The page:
Graduation Year


Document Type




Degree Granting Department

Marine Science

Major Professor

Thomas L. Hopkins, Ph.D.

Committee Member

Douglas C. Biggs, Ph.D.

Committee Member

Frank E. Müller-Karger, Ph.D.

Committee Member

Joseph J. Torres, Ph.D.

Committee Member

John J. Walsh, Ph.D.


Zooplankton, Gulf of Mexico, Machine learning, Sampling systems, Optics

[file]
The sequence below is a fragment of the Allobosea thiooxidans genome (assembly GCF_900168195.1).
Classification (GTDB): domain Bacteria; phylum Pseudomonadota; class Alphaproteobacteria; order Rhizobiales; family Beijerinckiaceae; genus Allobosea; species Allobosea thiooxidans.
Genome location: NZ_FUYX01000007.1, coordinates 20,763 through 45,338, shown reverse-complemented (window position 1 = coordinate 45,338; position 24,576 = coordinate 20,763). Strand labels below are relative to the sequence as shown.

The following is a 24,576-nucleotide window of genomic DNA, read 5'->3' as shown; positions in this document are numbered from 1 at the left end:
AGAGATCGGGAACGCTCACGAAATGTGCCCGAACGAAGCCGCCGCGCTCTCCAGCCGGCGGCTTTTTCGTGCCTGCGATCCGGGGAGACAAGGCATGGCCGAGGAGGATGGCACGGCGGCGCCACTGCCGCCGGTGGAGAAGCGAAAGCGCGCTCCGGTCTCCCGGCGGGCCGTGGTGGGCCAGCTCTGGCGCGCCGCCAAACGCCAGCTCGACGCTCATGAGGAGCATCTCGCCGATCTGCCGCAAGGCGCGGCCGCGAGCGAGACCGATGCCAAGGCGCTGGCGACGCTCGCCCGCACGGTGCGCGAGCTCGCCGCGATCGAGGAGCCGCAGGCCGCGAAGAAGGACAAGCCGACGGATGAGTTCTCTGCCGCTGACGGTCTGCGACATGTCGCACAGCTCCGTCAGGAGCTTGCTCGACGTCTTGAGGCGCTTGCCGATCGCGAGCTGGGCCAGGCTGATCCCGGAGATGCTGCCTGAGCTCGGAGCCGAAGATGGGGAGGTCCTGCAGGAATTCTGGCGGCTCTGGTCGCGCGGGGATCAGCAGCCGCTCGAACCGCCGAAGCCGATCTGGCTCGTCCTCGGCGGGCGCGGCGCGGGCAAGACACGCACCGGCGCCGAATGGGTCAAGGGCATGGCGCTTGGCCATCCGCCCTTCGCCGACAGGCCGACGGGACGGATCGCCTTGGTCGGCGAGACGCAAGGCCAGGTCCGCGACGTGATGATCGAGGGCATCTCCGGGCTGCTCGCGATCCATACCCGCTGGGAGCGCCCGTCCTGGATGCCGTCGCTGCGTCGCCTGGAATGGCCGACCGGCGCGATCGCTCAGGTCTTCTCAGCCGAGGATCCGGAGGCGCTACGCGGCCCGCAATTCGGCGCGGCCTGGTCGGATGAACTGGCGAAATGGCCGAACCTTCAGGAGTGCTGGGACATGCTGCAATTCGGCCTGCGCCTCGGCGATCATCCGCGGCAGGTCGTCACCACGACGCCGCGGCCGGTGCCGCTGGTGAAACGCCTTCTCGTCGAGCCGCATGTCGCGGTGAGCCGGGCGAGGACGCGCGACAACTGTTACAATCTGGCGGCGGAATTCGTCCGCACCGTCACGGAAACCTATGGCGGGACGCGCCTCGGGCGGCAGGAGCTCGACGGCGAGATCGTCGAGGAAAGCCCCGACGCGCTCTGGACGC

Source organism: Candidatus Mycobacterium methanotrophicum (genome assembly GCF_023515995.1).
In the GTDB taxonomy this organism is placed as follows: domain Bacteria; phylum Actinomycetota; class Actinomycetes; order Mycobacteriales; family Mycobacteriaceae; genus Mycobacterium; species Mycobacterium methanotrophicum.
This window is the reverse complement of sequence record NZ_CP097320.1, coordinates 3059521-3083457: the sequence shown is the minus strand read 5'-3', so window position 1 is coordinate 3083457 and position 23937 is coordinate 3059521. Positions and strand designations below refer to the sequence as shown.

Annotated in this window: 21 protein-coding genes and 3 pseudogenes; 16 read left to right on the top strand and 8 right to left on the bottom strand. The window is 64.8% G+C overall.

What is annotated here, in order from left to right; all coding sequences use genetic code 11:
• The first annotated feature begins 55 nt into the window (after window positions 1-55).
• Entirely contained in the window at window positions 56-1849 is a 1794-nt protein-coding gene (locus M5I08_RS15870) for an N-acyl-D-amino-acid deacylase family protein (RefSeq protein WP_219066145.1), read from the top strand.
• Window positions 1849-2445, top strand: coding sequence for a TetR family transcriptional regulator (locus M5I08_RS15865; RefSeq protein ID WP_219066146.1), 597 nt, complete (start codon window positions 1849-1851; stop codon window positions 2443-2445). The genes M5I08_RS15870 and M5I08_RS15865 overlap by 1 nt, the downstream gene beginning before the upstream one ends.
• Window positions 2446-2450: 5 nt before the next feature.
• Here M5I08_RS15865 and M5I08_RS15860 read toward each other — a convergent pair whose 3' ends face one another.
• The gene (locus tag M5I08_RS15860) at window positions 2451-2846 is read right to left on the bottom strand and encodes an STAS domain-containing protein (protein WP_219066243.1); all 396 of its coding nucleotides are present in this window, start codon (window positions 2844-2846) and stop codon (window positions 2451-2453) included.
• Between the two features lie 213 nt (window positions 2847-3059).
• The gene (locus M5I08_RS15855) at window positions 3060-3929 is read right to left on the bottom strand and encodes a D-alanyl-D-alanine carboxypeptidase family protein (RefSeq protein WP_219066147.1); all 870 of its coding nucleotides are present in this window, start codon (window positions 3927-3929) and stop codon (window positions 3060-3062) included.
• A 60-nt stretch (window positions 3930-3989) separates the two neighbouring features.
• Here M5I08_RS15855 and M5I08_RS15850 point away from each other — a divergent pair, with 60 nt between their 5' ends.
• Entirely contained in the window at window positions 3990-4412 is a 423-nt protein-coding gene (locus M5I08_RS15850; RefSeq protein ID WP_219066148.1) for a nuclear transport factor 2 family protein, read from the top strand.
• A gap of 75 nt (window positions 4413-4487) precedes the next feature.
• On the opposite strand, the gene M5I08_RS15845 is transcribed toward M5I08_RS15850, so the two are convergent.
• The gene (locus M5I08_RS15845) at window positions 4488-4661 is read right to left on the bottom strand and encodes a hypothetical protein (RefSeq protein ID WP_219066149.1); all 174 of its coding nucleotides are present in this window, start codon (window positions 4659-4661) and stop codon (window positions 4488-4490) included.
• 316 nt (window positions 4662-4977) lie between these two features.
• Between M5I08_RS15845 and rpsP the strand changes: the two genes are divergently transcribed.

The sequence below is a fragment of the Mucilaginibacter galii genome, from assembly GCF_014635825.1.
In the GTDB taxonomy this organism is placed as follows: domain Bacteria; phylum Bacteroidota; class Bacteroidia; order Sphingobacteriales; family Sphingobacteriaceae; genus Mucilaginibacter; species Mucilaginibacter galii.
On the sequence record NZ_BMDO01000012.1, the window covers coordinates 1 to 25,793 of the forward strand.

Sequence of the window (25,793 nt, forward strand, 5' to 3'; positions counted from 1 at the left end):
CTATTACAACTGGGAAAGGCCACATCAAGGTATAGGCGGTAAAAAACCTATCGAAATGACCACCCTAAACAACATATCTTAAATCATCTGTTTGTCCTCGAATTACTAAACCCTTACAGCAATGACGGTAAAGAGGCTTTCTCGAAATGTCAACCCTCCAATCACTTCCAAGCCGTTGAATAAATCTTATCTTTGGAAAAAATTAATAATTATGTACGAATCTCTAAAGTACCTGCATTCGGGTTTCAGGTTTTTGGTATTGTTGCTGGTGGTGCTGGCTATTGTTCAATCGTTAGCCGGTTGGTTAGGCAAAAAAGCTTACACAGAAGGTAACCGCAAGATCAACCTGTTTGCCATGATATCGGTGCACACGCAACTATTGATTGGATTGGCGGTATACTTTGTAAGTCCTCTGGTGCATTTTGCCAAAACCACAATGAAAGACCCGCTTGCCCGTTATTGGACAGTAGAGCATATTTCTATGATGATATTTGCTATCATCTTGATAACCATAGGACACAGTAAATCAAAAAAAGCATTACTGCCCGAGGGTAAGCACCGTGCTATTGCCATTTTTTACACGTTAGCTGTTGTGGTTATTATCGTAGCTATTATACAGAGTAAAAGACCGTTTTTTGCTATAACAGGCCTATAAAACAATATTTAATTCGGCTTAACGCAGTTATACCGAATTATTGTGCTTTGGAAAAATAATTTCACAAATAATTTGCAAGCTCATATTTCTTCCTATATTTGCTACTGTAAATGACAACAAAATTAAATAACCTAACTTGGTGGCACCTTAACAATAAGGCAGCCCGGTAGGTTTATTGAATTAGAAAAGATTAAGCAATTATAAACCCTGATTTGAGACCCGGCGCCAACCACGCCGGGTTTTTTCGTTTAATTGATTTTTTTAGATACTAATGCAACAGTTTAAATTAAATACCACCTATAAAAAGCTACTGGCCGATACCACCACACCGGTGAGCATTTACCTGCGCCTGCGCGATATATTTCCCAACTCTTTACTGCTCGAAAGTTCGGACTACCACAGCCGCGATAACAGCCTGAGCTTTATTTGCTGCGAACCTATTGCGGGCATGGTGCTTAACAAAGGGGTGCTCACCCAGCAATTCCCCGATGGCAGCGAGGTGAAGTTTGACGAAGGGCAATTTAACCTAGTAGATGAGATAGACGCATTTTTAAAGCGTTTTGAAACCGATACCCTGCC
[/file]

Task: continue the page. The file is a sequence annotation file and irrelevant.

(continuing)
Understanding the processes controlling the distribution and abundance of zooplankton has been a primary concern of oceanographers and has driven the development of numerous technologies to more accurately quantify these parameters. This study investigates the potential of a new plankton imaging sensor, the shadowed image particle profiling and evaluation recorder (SIPPER), that I helped develop at the University of South Florida, to address that concern. In the first chapter, results from the SIPPER are compared against concurrently sampling plankton nets and the optical plankton counter (OPC), the most widely used optical zooplankton sampling sensor in the field. It was found that plankton nets and the SIPPER sampled robust and hard-bodied zooplankton taxa similarly while nets significantly underestimated the abundance of fragile and gelatinous taxa imaged by the SIPPER such that nets might underestimate zooplankton biomass by greater than 50%. Similarly, it was determined that the OPC misses greater than a quarter of resolvable particles due to coincident counting and that it can not distinguish between zooplankton and other abundant suspended particles such as marine snow and Trichodesmium that are difficult to quantify with traditional sampling methods. Therefore the standard method of using net samples to ground truth OPC data should be reevaluated. In the second chapter, a new automated plankton classification system was utilized to see if it was possible to use machine learning methods to classify SIPPER-imaged plankton from a diverse subtropical assemblage on the West Florida Shelf and describe their distribution during a 24 hour period. Classification accuracy for this study was similar to that of other studies in less diverse environments and similar to what could be expected by a human expert for a complex dataset. Fragile plankton taxa such as larvaceans, hydromedusae, sarcodine protoctists and Trichodesmium were found at significantly higher concentrations than previously reported in the region and thus could play more important roles in WFS plankton dynamics. Most observed plankton classes were found to be randomly distributed at the fine scale (mm-100 m) and that greatest variability within plankton abundances would be encountered vertically rather than horizontally through the water column.